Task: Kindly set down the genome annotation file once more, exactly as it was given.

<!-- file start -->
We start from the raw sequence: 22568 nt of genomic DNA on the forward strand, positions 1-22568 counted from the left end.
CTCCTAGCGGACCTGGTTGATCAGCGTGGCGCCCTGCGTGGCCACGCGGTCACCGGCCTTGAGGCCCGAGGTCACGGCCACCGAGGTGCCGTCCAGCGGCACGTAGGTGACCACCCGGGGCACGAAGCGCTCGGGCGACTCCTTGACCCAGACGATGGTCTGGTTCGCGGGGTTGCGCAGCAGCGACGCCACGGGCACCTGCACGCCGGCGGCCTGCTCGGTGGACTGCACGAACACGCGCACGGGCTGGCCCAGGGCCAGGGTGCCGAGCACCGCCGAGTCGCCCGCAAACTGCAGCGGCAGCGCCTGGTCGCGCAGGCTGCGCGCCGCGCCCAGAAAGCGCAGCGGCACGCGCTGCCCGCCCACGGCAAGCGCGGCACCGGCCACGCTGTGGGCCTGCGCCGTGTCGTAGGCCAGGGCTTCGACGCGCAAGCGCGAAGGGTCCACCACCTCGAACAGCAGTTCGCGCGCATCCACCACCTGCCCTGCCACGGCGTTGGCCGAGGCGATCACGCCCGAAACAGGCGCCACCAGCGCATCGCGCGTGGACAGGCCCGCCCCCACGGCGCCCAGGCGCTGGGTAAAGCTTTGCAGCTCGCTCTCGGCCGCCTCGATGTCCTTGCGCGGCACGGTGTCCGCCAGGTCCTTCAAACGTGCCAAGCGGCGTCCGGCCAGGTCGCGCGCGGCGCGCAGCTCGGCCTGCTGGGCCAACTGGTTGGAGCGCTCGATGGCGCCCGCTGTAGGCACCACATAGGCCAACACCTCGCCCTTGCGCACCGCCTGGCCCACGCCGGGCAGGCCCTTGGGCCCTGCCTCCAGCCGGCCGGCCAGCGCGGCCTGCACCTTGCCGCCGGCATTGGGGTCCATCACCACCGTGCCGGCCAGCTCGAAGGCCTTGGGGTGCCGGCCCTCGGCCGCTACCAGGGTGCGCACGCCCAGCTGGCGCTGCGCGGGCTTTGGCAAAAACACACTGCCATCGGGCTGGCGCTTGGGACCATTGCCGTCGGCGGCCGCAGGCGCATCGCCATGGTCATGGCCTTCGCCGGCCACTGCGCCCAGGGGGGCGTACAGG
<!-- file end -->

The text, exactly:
We start from the raw sequence: 22568 nt of genomic DNA on the forward strand, positions 1-22568 counted from the left end.
CTCCTAGCGGACCTGGTTGATCAGCGTGGCGCCCTGCGTGGCCACGCGGTCACCGGCCTTGAGGCCCGAGGTCACGGCCACCGAGGTGCCGTCCAGCGGCACGTAGGTGACCACCCGGGGCACGAAGCGCTCGGGCGACTCCTTGACCCAGACGATGGTCTGGTTCGCGGGGTTGCGCAGCAGCGACGCCACGGGCACCTGCACGCCGGCGGCCTGCTCGGTGGACTGCACGAACACGCGCACGGGCTGGCCCAGGGCCAGGGTGCCGAGCACCGCCGAGTCGCCCGCAAACTGCAGCGGCAGCGCCTGGTCGCGCAGGCTGCGCGCCGCGCCCAGAAAGCGCAGCGGCACGCGCTGCCCGCCCACGGCAAGCGCGGCACCGGCCACGCTGTGGGCCTGCGCCGTGTCGTAGGCCAGGGCTTCGACGCGCAAGCGCGAAGGGTCCACCACCTCGAACAGCAGTTCGCGCGCATCCACCACCTGCCCTGCCACGGCGTTGGCCGAGGCGATCACGCCCGAAACAGGCGCCACCAGCGCATCGCGCGTGGACAGGCCCGCCCCCACGGCGCCCAGGCGCTGGGTAAAGCTTTGCAGCTCGCTCTCGGCCGCCTCGATGTCCTTGCGCGGCACGGTGTCCGCCAGGTCCTTCAAACGTGCCAAGCGGCGTCCGGCCAGGTCGCGCGCGGCGCGCAGCTCGGCCTGCTGGGCCAACTGGTTGGAGCGCTCGATGGCGCCCGCTGTAGGCACCACATAGGCCAACACCTCGCCCTTGCGCACCGCCTGGCCCACGCCGGGCAGGCCCTTGGGCCCTGCCTCCAGCCGGCCGGCCAGCGCGGCCTGCACCTTGCCGCCGGCATTGGGGTCCATCACCACCGTGCCGGCCAGCTCGAAGGCCTTGGGGTGCCGGCCCTCGGCCGCTACCAGGGTGCGCACGCCCAGCTGGCGCTGCGCGGGCTTTGGCAAAAACACACTGCCATCGGGCTGGCGCTTGGGACCATTGCCGTCGGCGGCCGCAGGCGCATCGCCATGGTCATGGCCTTCGCCGGCCACTGCGCCCAGGGGGGCGTACAGG